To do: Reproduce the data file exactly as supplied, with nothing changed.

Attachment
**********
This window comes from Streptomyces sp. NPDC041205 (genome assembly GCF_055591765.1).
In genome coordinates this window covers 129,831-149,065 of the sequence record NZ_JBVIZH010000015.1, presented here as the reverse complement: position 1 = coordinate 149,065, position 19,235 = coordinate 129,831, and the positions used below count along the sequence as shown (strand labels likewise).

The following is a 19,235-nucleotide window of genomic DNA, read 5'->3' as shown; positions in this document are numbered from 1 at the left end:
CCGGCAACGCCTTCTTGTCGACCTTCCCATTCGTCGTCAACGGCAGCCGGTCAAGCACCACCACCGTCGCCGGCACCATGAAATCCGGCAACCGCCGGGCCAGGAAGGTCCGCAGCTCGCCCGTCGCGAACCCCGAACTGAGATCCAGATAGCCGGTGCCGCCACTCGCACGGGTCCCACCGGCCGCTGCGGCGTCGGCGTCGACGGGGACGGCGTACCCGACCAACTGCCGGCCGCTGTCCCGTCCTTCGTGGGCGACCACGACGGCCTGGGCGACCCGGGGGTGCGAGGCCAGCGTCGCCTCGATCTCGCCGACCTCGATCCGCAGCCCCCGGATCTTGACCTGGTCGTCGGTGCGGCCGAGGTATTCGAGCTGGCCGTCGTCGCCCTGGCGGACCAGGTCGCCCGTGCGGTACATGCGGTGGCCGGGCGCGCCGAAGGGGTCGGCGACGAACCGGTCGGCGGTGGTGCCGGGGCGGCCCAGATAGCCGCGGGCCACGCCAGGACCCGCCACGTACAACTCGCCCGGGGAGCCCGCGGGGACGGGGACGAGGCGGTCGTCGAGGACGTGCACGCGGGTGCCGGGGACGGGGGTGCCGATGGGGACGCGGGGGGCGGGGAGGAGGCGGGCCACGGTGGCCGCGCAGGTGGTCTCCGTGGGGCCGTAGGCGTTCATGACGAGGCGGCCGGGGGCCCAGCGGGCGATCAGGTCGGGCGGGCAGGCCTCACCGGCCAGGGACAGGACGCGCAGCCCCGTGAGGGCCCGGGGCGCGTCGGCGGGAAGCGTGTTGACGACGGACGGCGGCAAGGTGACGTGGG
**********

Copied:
This window comes from Streptomyces sp. NPDC041205 (genome assembly GCF_055591765.1).
In genome coordinates this window covers 129,831-149,065 of the sequence record NZ_JBVIZH010000015.1, presented here as the reverse complement: position 1 = coordinate 149,065, position 19,235 = coordinate 129,831, and the positions used below count along the sequence as shown (strand labels likewise).

The following is a 19,235-nucleotide window of genomic DNA, read 5'->3' as shown; positions in this document are numbered from 1 at the left end:
CCGGCAACGCCTTCTTGTCGACCTTCCCATTCGTCGTCAACGGCAGCCGGTCAAGCACCACCACCGTCGCCGGCACCATGAAATCCGGCAACCGCCGGGCCAGGAAGGTCCGCAGCTCGCCCGTCGCGAACCCCGAACTGAGATCCAGATAGCCGGTGCCGCCACTCGCACGGGTCCCACCGGCCGCTGCGGCGTCGGCGTCGACGGGGACGGCGTACCCGACCAACTGCCGGCCGCTGTCCCGTCCTTCGTGGGCGACCACGACGGCCTGGGCGACCCGGGGGTGCGAGGCCAGCGTCGCCTCGATCTCGCCGACCTCGATCCGCAGCCCCCGGATCTTGACCTGGTCGTCGGTGCGGCCGAGGTATTCGAGCTGGCCGTCGTCGCCCTGGCGGACCAGGTCGCCCGTGCGGTACATGCGGTGGCCGGGCGCGCCGAAGGGGTCGGCGACGAACCGGTCGGCGGTGGTGCCGGGGCGGCCCAGATAGCCGCGGGCCACGCCAGGACCCGCCACGTACAACTCGCCCGGGGAGCCCGCGGGGACGGGGACGAGGCGGTCGTCGAGGACGTGCACGCGGGTGCCGGGGACGGGGGTGCCGATGGGGACGCGGGGGGCGGGGAGGAGGCGGGCCACGGTGGCCGCGCAGGTGGTCTCCGTGGGGCCGTAGGCGTTCATGACGAGGCGGCCGGGGGCCCAGCGGGCGATCAGGTCGGGCGGGCAGGCCTCACCGGCCAGGGACAGGACGCGCAGCCCCGTGAGGGCCCGGGGCGCGTCGGCGGGAAGCGTGTTGACGACGGACGGCGGCAAGGTGACGTGGG